Fall is a great time to shop for trees because many plants are available for purchase. In most parts of the country, fall is also an ideal time to plant. The soil is still warm, so the tree roots will continue to grow. However, the leaves are dropping or have dropped, so the plant isn’t demanding water and nutrients to survive. The only exception is that evergreens in the North may need some winter protection since they will continue to transpire water throughout the winter and their roots may not be established enough to support their growth. In those situations a simple burlap wrap may be enough to protect evergreens from winter’s drying winds and cold.
When selecting trees, don’t just think in terms of flowers, berries, and fall foliage color. Think about the bark. In winter, a tree with interesting bark patterns and colors will enliven a garden and yard, becoming a stunning visual in an otherwise-bleak landscape. Here are some trees to look for with interesting bark:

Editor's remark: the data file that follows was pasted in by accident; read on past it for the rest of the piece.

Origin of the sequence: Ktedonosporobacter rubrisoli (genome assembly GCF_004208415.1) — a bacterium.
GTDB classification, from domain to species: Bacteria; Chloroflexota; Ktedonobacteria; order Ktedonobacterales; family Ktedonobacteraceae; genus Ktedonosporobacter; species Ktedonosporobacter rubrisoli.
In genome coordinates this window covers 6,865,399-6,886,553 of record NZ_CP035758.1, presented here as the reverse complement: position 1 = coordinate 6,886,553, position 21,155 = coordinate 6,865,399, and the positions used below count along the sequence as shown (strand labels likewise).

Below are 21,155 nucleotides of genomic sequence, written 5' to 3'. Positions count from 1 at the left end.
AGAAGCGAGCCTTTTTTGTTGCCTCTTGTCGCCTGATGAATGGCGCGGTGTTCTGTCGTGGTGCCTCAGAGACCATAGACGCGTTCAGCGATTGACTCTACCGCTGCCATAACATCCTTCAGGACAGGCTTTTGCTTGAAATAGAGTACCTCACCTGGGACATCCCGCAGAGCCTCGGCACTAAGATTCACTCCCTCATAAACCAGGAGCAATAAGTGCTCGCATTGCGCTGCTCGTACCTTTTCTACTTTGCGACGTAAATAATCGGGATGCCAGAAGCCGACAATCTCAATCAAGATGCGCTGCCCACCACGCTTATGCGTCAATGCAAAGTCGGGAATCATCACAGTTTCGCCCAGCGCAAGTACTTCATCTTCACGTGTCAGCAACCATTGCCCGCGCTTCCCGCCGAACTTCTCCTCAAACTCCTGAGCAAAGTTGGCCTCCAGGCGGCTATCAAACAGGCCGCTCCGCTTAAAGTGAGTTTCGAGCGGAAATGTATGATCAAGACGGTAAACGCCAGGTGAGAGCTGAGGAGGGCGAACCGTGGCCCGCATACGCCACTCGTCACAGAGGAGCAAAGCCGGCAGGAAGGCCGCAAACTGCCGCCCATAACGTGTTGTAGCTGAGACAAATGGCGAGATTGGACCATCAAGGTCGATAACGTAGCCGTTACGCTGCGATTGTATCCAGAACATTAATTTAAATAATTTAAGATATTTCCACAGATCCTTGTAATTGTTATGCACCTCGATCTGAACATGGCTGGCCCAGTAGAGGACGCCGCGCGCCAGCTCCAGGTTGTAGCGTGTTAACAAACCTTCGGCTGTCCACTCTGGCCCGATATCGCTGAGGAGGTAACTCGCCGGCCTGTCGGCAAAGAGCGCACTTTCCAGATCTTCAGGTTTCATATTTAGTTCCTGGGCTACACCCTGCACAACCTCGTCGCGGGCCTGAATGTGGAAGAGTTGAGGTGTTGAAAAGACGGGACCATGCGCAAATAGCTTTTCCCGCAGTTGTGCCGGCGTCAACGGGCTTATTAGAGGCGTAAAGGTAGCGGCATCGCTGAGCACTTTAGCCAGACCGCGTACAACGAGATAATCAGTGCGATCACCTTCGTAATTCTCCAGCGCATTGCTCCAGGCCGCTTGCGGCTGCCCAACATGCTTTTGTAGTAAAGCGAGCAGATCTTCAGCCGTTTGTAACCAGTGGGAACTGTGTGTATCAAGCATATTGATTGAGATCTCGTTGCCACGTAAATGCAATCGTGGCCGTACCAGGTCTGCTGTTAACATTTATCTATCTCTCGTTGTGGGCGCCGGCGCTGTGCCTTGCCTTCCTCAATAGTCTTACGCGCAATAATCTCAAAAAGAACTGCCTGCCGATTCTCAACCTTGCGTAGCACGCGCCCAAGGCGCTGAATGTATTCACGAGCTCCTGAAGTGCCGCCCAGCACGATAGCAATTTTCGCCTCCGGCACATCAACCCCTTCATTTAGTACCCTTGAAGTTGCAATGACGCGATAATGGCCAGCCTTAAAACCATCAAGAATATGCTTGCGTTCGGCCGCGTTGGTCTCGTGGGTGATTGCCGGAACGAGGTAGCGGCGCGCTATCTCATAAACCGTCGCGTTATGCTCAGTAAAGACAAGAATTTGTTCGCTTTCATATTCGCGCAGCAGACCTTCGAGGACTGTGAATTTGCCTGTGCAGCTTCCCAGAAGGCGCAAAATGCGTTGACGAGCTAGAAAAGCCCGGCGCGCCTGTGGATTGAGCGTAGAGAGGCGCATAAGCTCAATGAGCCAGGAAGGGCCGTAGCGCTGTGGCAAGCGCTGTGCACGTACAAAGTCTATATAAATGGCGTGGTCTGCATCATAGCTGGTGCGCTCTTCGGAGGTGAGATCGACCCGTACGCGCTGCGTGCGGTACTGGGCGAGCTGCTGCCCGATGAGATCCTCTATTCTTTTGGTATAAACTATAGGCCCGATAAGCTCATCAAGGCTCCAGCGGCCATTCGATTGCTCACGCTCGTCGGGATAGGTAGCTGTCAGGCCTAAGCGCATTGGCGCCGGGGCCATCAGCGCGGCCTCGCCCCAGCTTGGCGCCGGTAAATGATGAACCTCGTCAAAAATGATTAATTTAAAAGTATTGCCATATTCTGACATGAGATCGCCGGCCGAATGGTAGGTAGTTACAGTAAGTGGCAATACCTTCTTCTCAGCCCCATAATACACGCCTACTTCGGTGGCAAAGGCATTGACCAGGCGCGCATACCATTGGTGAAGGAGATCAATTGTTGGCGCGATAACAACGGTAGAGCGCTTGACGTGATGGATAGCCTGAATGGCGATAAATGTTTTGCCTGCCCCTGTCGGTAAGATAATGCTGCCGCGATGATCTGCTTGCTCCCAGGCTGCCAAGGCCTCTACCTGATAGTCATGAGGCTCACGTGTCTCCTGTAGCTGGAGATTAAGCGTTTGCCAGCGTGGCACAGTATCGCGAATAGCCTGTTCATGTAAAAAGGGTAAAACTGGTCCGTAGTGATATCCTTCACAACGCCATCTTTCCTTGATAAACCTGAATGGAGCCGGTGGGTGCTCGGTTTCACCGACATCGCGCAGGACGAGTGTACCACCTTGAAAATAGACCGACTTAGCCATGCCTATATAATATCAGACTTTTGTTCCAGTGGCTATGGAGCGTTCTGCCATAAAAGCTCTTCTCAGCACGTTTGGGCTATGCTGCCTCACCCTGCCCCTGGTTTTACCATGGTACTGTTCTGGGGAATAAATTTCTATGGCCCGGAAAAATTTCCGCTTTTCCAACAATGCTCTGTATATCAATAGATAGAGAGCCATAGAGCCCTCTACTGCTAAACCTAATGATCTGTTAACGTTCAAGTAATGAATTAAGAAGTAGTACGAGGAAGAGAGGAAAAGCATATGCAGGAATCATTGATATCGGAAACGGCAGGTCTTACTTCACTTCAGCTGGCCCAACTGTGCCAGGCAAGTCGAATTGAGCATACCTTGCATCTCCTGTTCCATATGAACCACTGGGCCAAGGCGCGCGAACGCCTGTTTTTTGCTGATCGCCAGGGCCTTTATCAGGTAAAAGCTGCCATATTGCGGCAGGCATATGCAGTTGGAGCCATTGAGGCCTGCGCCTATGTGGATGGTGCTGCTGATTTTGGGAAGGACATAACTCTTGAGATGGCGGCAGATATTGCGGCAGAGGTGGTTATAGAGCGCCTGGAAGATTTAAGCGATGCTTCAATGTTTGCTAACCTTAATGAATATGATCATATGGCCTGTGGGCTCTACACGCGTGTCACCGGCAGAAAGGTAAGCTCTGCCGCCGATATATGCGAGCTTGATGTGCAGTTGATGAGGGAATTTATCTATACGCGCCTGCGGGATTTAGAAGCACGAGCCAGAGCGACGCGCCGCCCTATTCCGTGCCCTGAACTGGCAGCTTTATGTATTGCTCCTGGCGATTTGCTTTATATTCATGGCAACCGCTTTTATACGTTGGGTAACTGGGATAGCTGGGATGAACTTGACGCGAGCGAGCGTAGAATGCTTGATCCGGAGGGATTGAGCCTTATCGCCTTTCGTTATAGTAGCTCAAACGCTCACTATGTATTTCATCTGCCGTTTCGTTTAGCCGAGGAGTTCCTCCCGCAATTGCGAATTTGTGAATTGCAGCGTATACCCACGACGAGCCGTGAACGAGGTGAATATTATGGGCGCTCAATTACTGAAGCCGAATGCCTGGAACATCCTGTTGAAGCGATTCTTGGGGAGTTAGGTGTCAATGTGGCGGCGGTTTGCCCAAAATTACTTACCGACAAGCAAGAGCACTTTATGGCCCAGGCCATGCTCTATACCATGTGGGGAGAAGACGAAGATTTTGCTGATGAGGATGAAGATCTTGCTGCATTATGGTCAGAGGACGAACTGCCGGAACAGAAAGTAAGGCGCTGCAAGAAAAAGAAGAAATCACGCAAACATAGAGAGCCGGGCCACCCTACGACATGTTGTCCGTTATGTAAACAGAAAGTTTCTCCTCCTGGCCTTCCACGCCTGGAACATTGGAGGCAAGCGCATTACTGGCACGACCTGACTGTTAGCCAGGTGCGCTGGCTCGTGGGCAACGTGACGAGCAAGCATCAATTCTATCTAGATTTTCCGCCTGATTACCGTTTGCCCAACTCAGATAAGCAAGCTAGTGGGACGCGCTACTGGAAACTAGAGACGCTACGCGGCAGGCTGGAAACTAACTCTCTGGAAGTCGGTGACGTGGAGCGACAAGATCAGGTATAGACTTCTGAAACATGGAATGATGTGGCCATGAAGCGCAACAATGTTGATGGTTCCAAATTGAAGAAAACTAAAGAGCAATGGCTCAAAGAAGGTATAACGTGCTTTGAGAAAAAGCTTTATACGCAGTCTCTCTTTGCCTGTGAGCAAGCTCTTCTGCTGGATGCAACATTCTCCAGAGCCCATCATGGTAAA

Sycamore (Platanus occidentalis): This American native is related to the London plane tree. These large trees shed their bark in patches to reveal a combination of white, brown, and green inner bark. The pattern looks almost like camouflage.
Paperbark Maple (Acer griseum): Not only does this medium-sized tree offer attractive fall foliage color, but the old bark peels away to reveal new cinnamon-brown bark underneath.
River Birch (Betula nigra): Like the paperbark maple, the river birch exfoliates bark and changes its color with age. Young river birches have silvery-gray bark with light reddish-brown patches. Older trees have dark reddish-brown bark. As with all birches, the sheets of exfoliated bark can be used for holiday decorations or for kindling to start fires.
Crape myrtle (Lagerstroemia indica): These small trees, known as the lilacs of the South, have smooth bark that peels to reveal beige, cinnamon, and even bright red colors.